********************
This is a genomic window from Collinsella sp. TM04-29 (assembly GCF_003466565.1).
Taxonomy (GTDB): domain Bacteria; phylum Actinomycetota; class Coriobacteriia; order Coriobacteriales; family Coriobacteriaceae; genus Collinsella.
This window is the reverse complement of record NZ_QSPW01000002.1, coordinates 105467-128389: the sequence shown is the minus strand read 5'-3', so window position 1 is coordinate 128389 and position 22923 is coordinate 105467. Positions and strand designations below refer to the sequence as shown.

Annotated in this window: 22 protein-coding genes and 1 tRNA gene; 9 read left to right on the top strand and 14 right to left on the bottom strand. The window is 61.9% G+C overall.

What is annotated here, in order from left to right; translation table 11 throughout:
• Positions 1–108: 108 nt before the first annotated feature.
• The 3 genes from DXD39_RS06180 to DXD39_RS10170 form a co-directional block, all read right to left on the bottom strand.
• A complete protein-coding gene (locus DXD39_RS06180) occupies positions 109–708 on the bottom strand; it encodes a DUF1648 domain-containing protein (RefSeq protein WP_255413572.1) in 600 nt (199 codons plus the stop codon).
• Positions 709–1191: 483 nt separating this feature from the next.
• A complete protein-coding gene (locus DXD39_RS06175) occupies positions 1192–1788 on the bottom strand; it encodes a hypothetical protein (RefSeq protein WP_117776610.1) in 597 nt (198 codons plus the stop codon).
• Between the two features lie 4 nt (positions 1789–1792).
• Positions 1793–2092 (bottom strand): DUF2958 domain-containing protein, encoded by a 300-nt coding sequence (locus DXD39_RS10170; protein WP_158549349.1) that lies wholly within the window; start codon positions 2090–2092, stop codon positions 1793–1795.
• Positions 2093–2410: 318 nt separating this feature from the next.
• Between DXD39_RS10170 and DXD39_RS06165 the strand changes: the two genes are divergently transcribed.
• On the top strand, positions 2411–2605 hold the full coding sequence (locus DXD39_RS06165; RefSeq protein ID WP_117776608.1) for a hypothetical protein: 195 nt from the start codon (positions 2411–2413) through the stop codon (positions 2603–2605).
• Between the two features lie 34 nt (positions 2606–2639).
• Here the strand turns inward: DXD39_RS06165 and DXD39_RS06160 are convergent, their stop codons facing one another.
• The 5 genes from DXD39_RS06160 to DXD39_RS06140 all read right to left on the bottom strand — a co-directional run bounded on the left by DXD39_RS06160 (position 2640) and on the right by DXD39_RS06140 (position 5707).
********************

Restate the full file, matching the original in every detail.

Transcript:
This is a genomic window from Collinsella sp. TM04-29 (assembly GCF_003466565.1).
Taxonomy (GTDB): domain Bacteria; phylum Actinomycetota; class Coriobacteriia; order Coriobacteriales; family Coriobacteriaceae; genus Collinsella.
This window is the reverse complement of record NZ_QSPW01000002.1, coordinates 105467-128389: the sequence shown is the minus strand read 5'-3', so window position 1 is coordinate 128389 and position 22923 is coordinate 105467. Positions and strand designations below refer to the sequence as shown.

Annotated in this window: 22 protein-coding genes and 1 tRNA gene; 9 read left to right on the top strand and 14 right to left on the bottom strand. The window is 61.9% G+C overall.

What is annotated here, in order from left to right; translation table 11 throughout:
• Positions 1–108: 108 nt before the first annotated feature.
• The 3 genes from DXD39_RS06180 to DXD39_RS10170 form a co-directional block, all read right to left on the bottom strand.
• A complete protein-coding gene (locus DXD39_RS06180) occupies positions 109–708 on the bottom strand; it encodes a DUF1648 domain-containing protein (RefSeq protein WP_255413572.1) in 600 nt (199 codons plus the stop codon).
• Positions 709–1191: 483 nt separating this feature from the next.
• A complete protein-coding gene (locus DXD39_RS06175) occupies positions 1192–1788 on the bottom strand; it encodes a hypothetical protein (RefSeq protein WP_117776610.1) in 597 nt (198 codons plus the stop codon).
• Between the two features lie 4 nt (positions 1789–1792).
• Positions 1793–2092 (bottom strand): DUF2958 domain-containing protein, encoded by a 300-nt coding sequence (locus DXD39_RS10170; protein WP_158549349.1) that lies wholly within the window; start codon positions 2090–2092, stop codon positions 1793–1795.
• Positions 2093–2410: 318 nt separating this feature from the next.
• Between DXD39_RS10170 and DXD39_RS06165 the strand changes: the two genes are divergently transcribed.
• On the top strand, positions 2411–2605 hold the full coding sequence (locus DXD39_RS06165; RefSeq protein ID WP_117776608.1) for a hypothetical protein: 195 nt from the start codon (positions 2411–2413) through the stop codon (positions 2603–2605).
• Between the two features lie 34 nt (positions 2606–2639).
• Here the strand turns inward: DXD39_RS06165 and DXD39_RS06160 are convergent, their stop codons facing one another.
• The 5 genes from DXD39_RS06160 to DXD39_RS06140 all read right to left on the bottom strand — a co-directional run bounded on the left by DXD39_RS06160 (position 2640) and on the right by DXD39_RS06140 (position 5707).